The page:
PINE NUTS – My 49er Hero
January 31, 2024 | McAvoy Lane
What Would Mark Twain Say?
Back when the Niners were training pre-season at St. Mary’s College in Moraga, I would ride my bike over there to watch them scrimmage. This was 1956 or so, and at 12 years old I quickly got to know their names by their faces…what fun!
One bright St. Mary’s morning our center, Frank Morze, knocked a contact lens right out of the eye of linebacker Matt Hazeltine. Play was stopped and we kids were invited out onto the field to look for that contact. Knowing exactly where it happened, I found it, and Matt Hazeltine insisted I join the team for lunch there at the college. Wow!
I sat between Matt and Frank, but it was Frank who took an interest in me and asked all kinds of questions about my grades, my girlfriend, even my bike. He was a true gentleman.
Fast forwarding 30 years, I was training for the Hawaiian Ironman, and in my exhilaration of beating my personal time racing up Mt. Rose on my bike, I threw my arms into the air like they do in the Alps, sailed off the road onto the rocks, and flatted both tires.
So I stuck out my thumb and was happy to accept a ride in the back of a pickup. The driver was a big guy who asked through an empty window, “What are you doing up here?”
I told him and he boasted, “I used to play football.”
“Oh yeah? What team?
“When did you come up?” I asked with growing interest.
“Fifty-six or so.”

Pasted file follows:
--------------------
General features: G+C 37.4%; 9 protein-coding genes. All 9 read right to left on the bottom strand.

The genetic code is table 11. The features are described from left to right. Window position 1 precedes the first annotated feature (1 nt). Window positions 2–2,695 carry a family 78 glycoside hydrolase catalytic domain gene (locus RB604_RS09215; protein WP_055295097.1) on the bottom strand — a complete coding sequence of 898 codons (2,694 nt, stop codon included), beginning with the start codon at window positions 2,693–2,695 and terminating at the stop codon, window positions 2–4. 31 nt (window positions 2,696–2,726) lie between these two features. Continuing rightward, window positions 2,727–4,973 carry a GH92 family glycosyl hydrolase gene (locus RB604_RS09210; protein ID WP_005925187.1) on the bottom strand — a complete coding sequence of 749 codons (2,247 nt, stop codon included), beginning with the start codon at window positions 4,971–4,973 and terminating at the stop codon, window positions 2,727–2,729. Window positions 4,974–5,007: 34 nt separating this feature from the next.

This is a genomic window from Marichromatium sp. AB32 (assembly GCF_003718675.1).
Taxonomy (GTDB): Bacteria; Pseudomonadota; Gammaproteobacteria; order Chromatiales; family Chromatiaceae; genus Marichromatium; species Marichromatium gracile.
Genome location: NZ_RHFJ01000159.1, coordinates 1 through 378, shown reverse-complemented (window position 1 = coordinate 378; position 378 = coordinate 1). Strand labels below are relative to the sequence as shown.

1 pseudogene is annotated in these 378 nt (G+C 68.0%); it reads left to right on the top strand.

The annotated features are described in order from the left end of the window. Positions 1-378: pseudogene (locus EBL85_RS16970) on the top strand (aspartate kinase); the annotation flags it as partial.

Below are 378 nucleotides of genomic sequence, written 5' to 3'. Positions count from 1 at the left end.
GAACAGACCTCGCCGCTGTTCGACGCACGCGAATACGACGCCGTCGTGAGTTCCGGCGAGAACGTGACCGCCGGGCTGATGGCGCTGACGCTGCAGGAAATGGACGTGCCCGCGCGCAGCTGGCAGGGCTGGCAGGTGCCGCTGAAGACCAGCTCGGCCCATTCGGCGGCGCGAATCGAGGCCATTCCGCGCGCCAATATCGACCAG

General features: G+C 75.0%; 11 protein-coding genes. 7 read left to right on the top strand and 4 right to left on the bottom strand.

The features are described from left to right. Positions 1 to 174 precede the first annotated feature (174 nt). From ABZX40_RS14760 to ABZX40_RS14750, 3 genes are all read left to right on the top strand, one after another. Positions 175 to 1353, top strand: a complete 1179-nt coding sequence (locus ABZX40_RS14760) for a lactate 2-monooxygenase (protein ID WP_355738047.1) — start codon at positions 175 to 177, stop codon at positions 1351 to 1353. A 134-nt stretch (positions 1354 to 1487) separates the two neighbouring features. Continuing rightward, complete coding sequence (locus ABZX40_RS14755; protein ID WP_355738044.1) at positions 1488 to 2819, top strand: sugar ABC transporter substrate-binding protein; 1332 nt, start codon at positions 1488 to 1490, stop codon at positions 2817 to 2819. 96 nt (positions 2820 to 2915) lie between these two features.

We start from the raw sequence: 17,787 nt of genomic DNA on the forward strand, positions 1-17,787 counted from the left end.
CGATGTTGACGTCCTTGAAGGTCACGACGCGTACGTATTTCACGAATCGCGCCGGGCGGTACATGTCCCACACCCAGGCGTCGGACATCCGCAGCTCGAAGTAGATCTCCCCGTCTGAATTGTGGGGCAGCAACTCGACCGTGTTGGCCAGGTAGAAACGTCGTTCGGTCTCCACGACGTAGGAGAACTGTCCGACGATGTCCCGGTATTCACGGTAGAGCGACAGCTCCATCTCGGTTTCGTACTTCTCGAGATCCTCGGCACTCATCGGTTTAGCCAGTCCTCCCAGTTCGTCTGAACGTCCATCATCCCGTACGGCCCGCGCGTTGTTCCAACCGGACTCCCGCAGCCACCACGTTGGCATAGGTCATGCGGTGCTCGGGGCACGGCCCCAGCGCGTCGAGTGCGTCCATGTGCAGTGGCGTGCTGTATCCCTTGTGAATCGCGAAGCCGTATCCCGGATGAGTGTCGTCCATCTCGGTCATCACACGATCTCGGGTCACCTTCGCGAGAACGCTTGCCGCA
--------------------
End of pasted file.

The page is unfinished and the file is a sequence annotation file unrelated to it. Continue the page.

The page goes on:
“You came up with Frank Morze?”
He shot a look at me through the empty window, swerved a little across the line, and shouted back, “I AM Frank Morze!
Frank took me right to my front door while I rattled off the names of his teammates from those days so long ago.
“He shook my hand and said, “You remember more of my mates than I do, son.”
“And you were the best center the Niners ever had, Frank.” I extoled.
“Thanks, kid.” And he gave me a broad smile.
So here was a Forty Niner who showed a kindness to the same kid thirty years apart. Though Frank has since been promoted to the gridiron in the sky, I hope he will take comfort in knowing he is remembered as an all-star gentleman all these years later…
As is our custom, we shall leave the last word to Mark Twain…
“There are a few matters of peculiarity here on earth which I wish to describe. One of them comes from the diary of Methuselah -on baseball: He that bore the club did suffer the ball to be flung at him divers times, but did always bend in his body and so save himself, whilst the others spat upon their hands. Yet he failed to avoid the next ball, which cracked his skull. I shall visit this sport no more, as the game doth lack excitement.”